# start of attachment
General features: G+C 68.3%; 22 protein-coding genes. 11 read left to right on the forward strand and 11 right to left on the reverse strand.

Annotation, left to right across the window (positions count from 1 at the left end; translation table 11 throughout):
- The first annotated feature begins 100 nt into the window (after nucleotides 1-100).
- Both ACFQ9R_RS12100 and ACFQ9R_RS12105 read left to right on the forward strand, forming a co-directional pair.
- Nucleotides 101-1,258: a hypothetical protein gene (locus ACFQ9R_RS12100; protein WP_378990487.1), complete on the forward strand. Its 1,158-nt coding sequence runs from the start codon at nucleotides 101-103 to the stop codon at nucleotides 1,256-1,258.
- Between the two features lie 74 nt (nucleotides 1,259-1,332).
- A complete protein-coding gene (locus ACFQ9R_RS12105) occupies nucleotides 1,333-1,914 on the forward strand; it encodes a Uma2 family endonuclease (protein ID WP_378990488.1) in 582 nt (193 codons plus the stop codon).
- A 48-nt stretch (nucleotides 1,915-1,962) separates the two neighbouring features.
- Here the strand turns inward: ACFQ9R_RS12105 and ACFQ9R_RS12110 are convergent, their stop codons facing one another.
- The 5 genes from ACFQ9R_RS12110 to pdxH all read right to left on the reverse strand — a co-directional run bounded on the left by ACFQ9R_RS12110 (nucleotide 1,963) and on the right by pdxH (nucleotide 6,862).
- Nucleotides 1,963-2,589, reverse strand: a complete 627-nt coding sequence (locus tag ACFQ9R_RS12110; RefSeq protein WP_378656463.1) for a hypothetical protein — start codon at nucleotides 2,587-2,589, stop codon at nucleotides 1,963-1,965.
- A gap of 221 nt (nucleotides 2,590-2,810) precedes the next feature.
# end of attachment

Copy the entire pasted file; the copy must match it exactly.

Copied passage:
General features: G+C 68.3%; 22 protein-coding genes. 11 read left to right on the forward strand and 11 right to left on the reverse strand.

Annotation, left to right across the window (positions count from 1 at the left end; translation table 11 throughout):
- The first annotated feature begins 100 nt into the window (after nucleotides 1-100).
- Both ACFQ9R_RS12100 and ACFQ9R_RS12105 read left to right on the forward strand, forming a co-directional pair.
- Nucleotides 101-1,258: a hypothetical protein gene (locus ACFQ9R_RS12100; protein WP_378990487.1), complete on the forward strand. Its 1,158-nt coding sequence runs from the start codon at nucleotides 101-103 to the stop codon at nucleotides 1,256-1,258.
- Between the two features lie 74 nt (nucleotides 1,259-1,332).
- A complete protein-coding gene (locus ACFQ9R_RS12105) occupies nucleotides 1,333-1,914 on the forward strand; it encodes a Uma2 family endonuclease (protein ID WP_378990488.1) in 582 nt (193 codons plus the stop codon).
- A 48-nt stretch (nucleotides 1,915-1,962) separates the two neighbouring features.
- Here the strand turns inward: ACFQ9R_RS12105 and ACFQ9R_RS12110 are convergent, their stop codons facing one another.
- The 5 genes from ACFQ9R_RS12110 to pdxH all read right to left on the reverse strand — a co-directional run bounded on the left by ACFQ9R_RS12110 (nucleotide 1,963) and on the right by pdxH (nucleotide 6,862).
- Nucleotides 1,963-2,589, reverse strand: a complete 627-nt coding sequence (locus tag ACFQ9R_RS12110; RefSeq protein WP_378656463.1) for a hypothetical protein — start codon at nucleotides 2,587-2,589, stop codon at nucleotides 1,963-1,965.
- A gap of 221 nt (nucleotides 2,590-2,810) precedes the next feature.